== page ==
Kim Fambro was never a healthy eater — or a regular exerciser. She loved traditional Southern foods like fried chicken with macaroni and cheese. Sports and physical activity, on the other hand, didn’t interest her at all, and she struggled with her weight as a result. Throughout her teens and early 20s, she tried just about every quick-fix weight-loss plan she could find, but no diet worked for long. In fact, she often ended up gaining back more weight than she’d lost.
Her perspective began to shift one day in 2005, when Fambro, then 23, was on break from a waitressing shift. She was enjoying her usual cheeseburger and fries — with ranch dressing for dipping — when she noticed a fit coworker eating a grilled chicken breast with sautéed veggies. As she stared at the two meals, she finally realized what her parents had been trying to tell her for years: Being fit and healthy wasn’t about gimmicky plans that promised she’d lose 10 pounds in two weeks; it was about making healthy choices a way of life.
“I realized I didn’t know what being healthy was,” says Fambro, who then carried close to 255 pounds on her 5-foot-10-inch frame. “I suddenly understood that I needed to change my habits — not for the purpose of losing weight, but just to get healthier. I didn’t want to end up with diabetes or heart disease.”
So Fambro set out to transform her life, first learning as much as she could about healthy living, then applying the strategies she learned. Little by little, she discovered that embracing a healthy lifestyle was easier than she’d thought — and that it delivered surprising results.
Step by Step
For the first time in her life, Fambro decided to make being healthy — not losing weight — her priority. With that in mind, she started making small changes to her daily habits. “With a goal like that, I knew I wasn’t going to see results immediately,” she says, “so I needed to make minor modifications I could maintain.”
She began by cutting out her daily Dr. Peppers and frequent fast-food pit stops, and adding more fruits and vegetables to her meals. She was surprised to discover that many of the healthy options she’d once avoided — spinach salads, green beans with a dash of garlic salt — were far tastier than expected.
At the same time, Fambro added a bit of exercise to her daily routine. She joined a gym and committed to going a few times a week, swapping post-shift bar-hopping with workout sessions with like-minded friends. While there, she’d jump on the treadmill and run until she was breathless, then walk until she caught her wind. She repeated the cycle for 30 minutes.
Within three months, she’d lost 15 pounds — and couldn’t believe how good she felt. “I had so much more energy, and was already buying new, smaller clothes,” she says. Excited about the results, she started checking out the group classes offered at her gym, including strength training and kickboxing. She dropped 65 pounds over the next two years.
Then in late 2007 her weight loss stalled. Frustrated, she refocused her efforts. She’d come a long way, she realized, but if she wanted to progress, she’d have to take it up a notch. “I was determined not to go backward,” she says.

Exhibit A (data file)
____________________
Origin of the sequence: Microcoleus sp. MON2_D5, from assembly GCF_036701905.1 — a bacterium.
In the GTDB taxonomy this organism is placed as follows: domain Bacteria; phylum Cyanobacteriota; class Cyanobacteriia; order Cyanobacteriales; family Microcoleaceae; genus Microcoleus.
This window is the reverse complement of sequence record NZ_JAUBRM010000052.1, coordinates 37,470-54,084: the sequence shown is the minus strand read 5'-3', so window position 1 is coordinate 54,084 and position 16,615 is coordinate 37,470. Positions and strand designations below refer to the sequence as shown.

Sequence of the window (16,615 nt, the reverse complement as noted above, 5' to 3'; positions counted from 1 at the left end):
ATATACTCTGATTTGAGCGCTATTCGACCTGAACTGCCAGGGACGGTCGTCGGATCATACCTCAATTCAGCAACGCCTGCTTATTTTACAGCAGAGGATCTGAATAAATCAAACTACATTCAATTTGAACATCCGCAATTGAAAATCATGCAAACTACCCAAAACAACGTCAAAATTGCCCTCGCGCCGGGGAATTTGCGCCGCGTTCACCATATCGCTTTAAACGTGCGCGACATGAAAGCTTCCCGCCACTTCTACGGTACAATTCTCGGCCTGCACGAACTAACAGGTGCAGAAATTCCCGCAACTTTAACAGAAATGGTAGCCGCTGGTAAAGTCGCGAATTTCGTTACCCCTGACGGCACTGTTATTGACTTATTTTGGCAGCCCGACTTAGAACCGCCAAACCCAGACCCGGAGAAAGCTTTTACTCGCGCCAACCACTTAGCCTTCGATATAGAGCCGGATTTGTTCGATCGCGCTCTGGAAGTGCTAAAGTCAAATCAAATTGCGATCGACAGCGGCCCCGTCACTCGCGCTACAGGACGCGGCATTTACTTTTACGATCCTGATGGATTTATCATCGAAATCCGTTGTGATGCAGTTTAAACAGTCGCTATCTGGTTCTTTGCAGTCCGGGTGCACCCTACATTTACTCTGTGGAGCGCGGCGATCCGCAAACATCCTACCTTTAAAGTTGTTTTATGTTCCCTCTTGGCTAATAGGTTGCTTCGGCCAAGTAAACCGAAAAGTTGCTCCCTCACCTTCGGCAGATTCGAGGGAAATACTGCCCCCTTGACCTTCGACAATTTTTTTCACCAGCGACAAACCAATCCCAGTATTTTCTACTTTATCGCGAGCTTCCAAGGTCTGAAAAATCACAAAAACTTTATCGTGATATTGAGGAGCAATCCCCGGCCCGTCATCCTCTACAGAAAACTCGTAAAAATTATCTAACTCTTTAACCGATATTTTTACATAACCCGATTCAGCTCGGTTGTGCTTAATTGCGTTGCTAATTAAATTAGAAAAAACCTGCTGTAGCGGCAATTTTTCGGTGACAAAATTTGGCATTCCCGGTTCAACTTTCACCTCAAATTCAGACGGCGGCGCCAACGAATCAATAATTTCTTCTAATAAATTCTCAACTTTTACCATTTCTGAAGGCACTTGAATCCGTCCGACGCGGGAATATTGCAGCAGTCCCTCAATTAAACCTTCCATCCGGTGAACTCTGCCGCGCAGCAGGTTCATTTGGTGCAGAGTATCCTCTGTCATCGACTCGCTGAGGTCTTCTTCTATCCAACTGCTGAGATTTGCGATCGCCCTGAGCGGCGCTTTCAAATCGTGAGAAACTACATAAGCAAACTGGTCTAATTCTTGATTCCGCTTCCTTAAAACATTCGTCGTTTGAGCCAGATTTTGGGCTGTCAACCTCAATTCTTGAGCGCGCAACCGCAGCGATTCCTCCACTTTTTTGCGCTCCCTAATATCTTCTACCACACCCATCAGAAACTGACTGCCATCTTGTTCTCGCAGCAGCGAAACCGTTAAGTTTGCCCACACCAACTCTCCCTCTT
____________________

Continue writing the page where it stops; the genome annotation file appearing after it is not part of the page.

By the Numbers
Fambro first learned about heart-rate training from a kickboxing instructor who explained how monitoring her heart rate and working out at the right intensity could make her exercise sessions more efficient. A monitor could help her train smarter, not harder, the instructor said, plus it could jump-start her weight-loss efforts while improving her overall fitness. Intrigued, Fambro asked her parents for one that Christmas. She got her wish.
Soon after, she began working with an instructor to determine her optimal training zones and started tweaking her routine. (For advice on heart-rate training for weight loss, see “All Heart.”)
Fambro learned that when she worked out in the active recovery zone (zone 1), she simmered off fat. In the aerobic development and endurance zones (zones 2 and 3), she torched fat and carbs, burning more calories overall. In the challenging anaerobic zone (zone 4), she burned mostly carbs, training her body to tolerate and eventually reuse lactic acid as an energy source, which in turn triggered metabolic changes that continued for hours after her workouts.
As Fambro’s body adapted, she pushed herself to spend more time in the more difficult aerobic and anaerobic zones, always returning to recovery so she wouldn’t burn out too quickly. Though the workouts were more challenging, she actually found herself more engaged because of the frequent changes, which helped her stay motivated.
This smarter, information-based approach proved to be just what Fambro needed to move beyond her plateau. Not only did she hit her goal of 170 pounds, but she soon found herself exercising harder and longer with less effort.
The confidence she gained from her new workouts inspired her to push her goals even higher. In January 2010, she began training for her first half-marathon, and three months later she completed the Rock ’n’ Roll Half Marathon in her hometown of Dallas. “I never would have dreamed back in 2005 that I could run 13 miles,” Fambro says.
Fambro started her weight-loss efforts with the goal of getting healthy, but she says the process has made her a different, better person. She’s opened herself up to new foods and recipes after relying on old favorites for years; she’s become more disciplined and focused as she works toward new goals, and she feels a new sense of confidence and joy in her life.
Now, she’s inspiring others to make lasting, healthy changes. “People assume I’ve always been healthy, but I always explain to them that it’s not something I take for granted — and that it’s something they can do, too,” she says. “I definitely feel it’s worth it.”
Erin Peterson is a freelance writer in Minneapolis.